Get Up

Album: Attention Attention (2018)


  • Over lush piano chords, Brent Smith sings about the mental struggles that Shinedown bass player Eric Bass endures. Bass produced and mixed the Attention Attention album. Smith, who wrote the lyrics, explained the song's meaning to Louder Sound:

    "Eric faces is what is considered to be clinical depression on a daily basis. Some days everything is great, some days the sky is falling in. Often he'll tell me he wishes he could unscrew part of his skull, reach into his brain and take that part of him out and throw it away. But it is a part of him, and he has to work with it. He doesn't have to like it, but he has to respect it. And as a band we all respect him because of it.

    It was one of the songs that took the longest to write because I was afraid what Eric was going to think. So this is the part of the record when a person has to have a heart-to-heart chat with themselves in that chair. It's a very conversational piece."
  • Rather than going into a dark place, the intention behind the song's music video is to show a great deal of heart and give a lift. Brent Smith explained to The Huffington Post:

    "We wanted to make the video uplifting and not in a cheesy way. We don't want people to feel ashamed about what they're going through. You're not going to be defined by your failures. You're going to be defined by the fact that you didn't give up. The song is for the world in a lot of ways."
  • Originally, Shinedown had planned to release "Kill Your Conscience" as the second single from Attention Attention, following the lead track "Devil." However, after Smith noticed the overwhelming positive response on YouTube to "Get Up," they decided to drop this song instead.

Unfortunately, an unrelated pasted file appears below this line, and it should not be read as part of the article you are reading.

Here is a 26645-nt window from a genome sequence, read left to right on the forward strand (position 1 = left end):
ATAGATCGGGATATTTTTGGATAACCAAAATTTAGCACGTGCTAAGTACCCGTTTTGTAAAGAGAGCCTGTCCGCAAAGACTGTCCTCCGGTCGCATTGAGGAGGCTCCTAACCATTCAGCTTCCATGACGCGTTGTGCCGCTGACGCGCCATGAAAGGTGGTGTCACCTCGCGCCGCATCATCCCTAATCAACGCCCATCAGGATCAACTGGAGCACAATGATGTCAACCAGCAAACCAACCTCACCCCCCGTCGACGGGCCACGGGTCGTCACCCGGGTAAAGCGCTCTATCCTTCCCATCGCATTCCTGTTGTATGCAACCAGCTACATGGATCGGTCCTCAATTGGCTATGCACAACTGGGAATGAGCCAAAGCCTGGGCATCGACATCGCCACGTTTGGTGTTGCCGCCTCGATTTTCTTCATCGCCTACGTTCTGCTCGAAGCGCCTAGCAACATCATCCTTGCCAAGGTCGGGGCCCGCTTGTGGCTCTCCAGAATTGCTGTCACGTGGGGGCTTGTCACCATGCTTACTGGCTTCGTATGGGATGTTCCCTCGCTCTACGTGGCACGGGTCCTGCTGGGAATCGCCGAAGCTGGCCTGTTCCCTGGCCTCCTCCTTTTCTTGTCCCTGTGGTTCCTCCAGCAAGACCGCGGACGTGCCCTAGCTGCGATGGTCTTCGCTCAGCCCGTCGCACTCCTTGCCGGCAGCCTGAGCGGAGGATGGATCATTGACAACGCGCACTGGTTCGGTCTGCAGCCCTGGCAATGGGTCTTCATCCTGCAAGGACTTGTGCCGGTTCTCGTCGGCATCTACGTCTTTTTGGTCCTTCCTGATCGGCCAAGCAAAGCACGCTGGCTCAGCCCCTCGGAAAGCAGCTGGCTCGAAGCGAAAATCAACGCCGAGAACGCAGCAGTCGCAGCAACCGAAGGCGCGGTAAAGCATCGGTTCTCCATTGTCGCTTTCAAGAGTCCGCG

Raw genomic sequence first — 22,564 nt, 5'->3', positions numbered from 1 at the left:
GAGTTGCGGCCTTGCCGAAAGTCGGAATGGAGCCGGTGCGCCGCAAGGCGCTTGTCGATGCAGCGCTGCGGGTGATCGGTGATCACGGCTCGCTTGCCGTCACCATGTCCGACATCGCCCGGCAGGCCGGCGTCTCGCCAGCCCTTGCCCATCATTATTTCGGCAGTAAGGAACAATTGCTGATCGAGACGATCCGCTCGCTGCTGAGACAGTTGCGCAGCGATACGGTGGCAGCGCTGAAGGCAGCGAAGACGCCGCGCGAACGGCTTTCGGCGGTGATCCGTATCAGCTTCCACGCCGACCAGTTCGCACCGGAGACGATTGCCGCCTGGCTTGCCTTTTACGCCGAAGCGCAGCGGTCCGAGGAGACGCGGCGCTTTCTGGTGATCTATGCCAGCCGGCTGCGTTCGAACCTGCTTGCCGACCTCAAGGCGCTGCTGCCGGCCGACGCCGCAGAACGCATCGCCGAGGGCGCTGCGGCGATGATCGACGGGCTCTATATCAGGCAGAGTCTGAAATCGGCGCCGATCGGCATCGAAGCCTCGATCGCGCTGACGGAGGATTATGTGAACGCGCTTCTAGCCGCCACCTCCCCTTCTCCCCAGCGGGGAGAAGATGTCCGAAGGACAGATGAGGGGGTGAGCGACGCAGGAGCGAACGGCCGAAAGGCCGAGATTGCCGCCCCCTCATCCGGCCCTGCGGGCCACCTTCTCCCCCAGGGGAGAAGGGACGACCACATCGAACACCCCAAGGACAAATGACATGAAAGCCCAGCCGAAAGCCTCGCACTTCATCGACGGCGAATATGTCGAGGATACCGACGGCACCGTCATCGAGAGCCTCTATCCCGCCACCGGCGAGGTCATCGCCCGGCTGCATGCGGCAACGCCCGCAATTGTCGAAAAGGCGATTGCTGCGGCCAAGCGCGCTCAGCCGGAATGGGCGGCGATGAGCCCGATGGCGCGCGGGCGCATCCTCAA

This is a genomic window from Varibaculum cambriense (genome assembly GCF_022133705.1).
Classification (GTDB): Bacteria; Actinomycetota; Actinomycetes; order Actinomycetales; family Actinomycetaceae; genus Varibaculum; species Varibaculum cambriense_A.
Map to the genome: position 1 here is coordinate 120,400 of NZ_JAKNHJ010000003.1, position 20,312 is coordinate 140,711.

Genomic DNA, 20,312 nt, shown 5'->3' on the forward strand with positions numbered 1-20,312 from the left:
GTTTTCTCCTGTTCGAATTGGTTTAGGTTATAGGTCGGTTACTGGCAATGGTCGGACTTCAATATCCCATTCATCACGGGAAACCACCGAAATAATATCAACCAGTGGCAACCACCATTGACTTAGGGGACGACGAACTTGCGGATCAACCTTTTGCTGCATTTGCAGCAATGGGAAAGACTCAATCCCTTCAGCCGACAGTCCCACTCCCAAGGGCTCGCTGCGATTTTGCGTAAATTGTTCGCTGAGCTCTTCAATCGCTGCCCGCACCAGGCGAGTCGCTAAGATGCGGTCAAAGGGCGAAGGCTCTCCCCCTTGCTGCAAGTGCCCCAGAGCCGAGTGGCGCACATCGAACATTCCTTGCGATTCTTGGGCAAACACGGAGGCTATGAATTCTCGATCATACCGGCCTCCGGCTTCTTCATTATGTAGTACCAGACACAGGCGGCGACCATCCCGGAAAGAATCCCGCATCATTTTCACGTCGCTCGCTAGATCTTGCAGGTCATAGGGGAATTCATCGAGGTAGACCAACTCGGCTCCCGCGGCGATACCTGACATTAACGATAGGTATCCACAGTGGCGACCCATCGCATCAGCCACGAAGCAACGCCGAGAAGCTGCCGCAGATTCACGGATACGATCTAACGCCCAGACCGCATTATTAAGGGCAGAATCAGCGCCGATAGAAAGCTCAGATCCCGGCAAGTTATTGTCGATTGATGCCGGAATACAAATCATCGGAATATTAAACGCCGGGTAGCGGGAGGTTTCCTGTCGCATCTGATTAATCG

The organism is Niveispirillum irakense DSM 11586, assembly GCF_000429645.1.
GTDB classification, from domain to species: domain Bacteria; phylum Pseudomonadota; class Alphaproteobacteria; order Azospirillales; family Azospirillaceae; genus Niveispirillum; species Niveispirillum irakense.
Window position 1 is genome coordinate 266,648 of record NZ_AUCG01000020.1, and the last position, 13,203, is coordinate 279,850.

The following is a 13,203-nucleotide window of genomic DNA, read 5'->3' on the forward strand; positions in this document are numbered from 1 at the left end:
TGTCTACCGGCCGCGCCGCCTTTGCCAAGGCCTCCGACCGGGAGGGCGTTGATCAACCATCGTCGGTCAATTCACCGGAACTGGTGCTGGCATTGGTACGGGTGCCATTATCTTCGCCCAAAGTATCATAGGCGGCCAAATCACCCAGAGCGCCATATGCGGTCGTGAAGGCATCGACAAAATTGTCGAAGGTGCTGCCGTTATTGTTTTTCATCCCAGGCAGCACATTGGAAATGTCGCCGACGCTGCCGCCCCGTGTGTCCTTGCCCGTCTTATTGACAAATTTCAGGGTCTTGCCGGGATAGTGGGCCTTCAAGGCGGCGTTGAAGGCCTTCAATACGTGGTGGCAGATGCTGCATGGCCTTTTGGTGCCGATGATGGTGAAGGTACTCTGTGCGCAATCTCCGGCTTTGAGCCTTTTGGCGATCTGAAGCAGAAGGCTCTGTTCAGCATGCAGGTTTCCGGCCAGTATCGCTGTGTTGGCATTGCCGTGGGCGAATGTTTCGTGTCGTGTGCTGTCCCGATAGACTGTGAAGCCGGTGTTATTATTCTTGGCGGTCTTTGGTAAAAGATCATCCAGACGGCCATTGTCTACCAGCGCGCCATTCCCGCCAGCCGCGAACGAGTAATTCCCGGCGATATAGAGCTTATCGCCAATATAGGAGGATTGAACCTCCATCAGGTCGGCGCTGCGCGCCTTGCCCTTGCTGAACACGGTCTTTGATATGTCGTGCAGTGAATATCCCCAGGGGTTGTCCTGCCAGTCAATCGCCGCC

• Eric Bass had had the music and melody for "Get Up" on his phone since around 2016. When he started putting the song together with Brent Smith, the lyrics didn't come very quickly.

    Speaking with Ethan Jackson of the Topeka, Kansas radio station V100, Bass recalled they were four or five days into penning the words, and normally they're done writing lyrics for a song in two or three days. When he suggested they move on to something else, Smith hesitantly said he may have an idea. The singer was apprehensive to suggest it as it was "super personal" about Bass' issues with depression and anxiety, and how sometimes he won't leave the house for days.

    Smith sang the verse and half of a pre-chorus to his bandmate. Bass thought it "was very sweet" that he'd written a song about him and they came up with the "Get up, get up" hook "from just shooting melodies around with each other."

Comments: 2

  • Debra from TexasI think get up at s awesome I have family members who struggle with depression. I see what they go through a f your song gives hope keep boi.h shinedown
  • Izaiah Perkins from Madison Mainei love shineedown. i consider them one of the greatest bands of all time. i want to hear more of their songs in the future.
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